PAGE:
Booksmart is a remarkably assured directorial debut for actress Olivia Wilde, but it’s far, far more than that. Using the template for countless high school comedies that have come before it, filling in those well-drawn lines with a much-needed freshness, and then defiantly coloring outside those lines, Booksmart takes all that has made the genre a lasting staple and pushes it in a vital new direction. Along the way, its stars, Beanie Feldstein and Kaitlyn Dever, deliver performances that continuously surprise with both playful flair and genuine empathy. The result is an open-throated and completely authentic glimpse into the lives of young people on the verge who are seeking new horizons while questioning the foundations that have made them who they are.

Molly (Feldstein) and Amy (Dever) have been friends throughout high school, where they’ve eschewed partying and personal lives in order to devote their time and energy to schoolwork, counting on academic success to get them into their top choice colleges. For Molly, Yale beckons. For Amy, Columbia calls (after a planned summer trip to teach Botswanan women to make their own tampons). The two are what many would call “nerds,” though from the film’s start, it’s clear that this isn’t a story of bullied outcasts. Molly and Amy appear to have chosen to alienate themselves. The truth is that they look down on their fellow classmates, and pity the fact that no one else seems to realize that you can’t have fun and achieve success.

So when these upstarts discover, days before graduation, that their classmates have actually struck good balances between schoolwork and social lives and are also going to revered colleges or jobs, Molly and Amy are thrown into a self-doubting tailspin. If these dullards can get into Ivy League schools without having buried their noses solely in school books, the social hierarchy on which Molly and Amy have built their beliefs is a fallacy. So there’s only one remedy: Before they graduate, Molly and Amy need to party. Hard.

The remainder of Booksmart follows these young women as they riotously pursue this new goal, and each scene piles on wacky set pieces, fierce zingers, and plenty of foul-mouthed fun. Feldstein and Dever are agile comedic performers, and Wilde has surrounded them with both newer faces embodying the fully fleshed-out and yearning teenaged characters, as well as familiar and beloved comedians like Jason Sudeikis, Lisa Kudrow, Will Forte, and Jessica Williams playing the hilariously pitch-perfect and unsure adults.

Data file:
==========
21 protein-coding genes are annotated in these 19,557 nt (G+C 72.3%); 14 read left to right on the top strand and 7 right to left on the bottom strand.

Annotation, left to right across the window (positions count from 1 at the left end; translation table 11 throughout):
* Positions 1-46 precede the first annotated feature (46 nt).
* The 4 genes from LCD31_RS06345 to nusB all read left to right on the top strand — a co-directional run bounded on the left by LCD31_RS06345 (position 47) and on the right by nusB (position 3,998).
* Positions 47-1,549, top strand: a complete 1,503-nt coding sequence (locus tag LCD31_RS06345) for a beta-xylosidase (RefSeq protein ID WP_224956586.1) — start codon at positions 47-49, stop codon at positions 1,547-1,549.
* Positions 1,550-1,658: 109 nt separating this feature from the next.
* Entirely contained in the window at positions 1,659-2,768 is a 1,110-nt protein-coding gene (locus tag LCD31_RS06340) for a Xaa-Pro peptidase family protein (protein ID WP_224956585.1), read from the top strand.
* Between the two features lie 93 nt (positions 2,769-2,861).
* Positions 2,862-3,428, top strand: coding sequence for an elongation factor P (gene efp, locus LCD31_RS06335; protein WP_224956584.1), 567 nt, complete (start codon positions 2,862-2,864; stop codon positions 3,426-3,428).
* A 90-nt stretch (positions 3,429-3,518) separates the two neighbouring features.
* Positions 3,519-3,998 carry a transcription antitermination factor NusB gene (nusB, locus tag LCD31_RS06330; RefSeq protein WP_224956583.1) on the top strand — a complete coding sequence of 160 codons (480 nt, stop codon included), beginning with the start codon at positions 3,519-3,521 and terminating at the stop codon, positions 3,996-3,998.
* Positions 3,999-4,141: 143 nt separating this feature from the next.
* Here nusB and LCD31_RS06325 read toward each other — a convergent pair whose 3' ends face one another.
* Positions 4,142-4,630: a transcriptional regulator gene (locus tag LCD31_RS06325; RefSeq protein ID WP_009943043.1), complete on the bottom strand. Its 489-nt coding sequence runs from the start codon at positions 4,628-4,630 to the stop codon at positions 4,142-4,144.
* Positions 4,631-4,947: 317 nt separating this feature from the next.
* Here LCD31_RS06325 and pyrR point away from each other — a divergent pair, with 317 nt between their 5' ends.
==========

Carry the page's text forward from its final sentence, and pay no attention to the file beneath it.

Even with its wavering characters, Booksmart is itself continuously confident. It delights in undermining and flipping expectations. Even the familiar angst is in a different key than other films of its genre. Tropes that would be played for pathos in past stories are presented as accepted givens. Varieties of sexualities are appreciated and celebrated, without making their existence or exploration the main event.

With so much going for it, the film’s one shortcoming is the fact that the majority of the school appears to be white and apparently rather affluent, a feature that might have been examined in order to give voice to a larger variety of racial and class experiences and add a needed layer. In a film this intelligent, dissecting privilege might have taken it to an even more lasting level.

But, even though it doesn’t plumb every depth it could, Booksmart is a triumph. It continuously surprises, even when it’s not shocking (which it often is). The high school ecosystem it highlights is one in which angst and tentative hope are shared all around, from the jocks to the nerds to the freaks to the teachers, and this shared insecurity both builds connection between the disparate characters and suggests that there is a possible world in which these different people can happily co-exist, each offering their gifts and admitting their weaknesses. It’s a startlingly sincere message mixed in with the rest of the sarcastic, bombastic shenanigans, but it works, and even feels oddly spiritual. What might happen if everyone openly admitted they want to be loved and respected, but have no idea how to actually achieve it on their own? Booksmart asks this simply profound question with every snarky one-liner.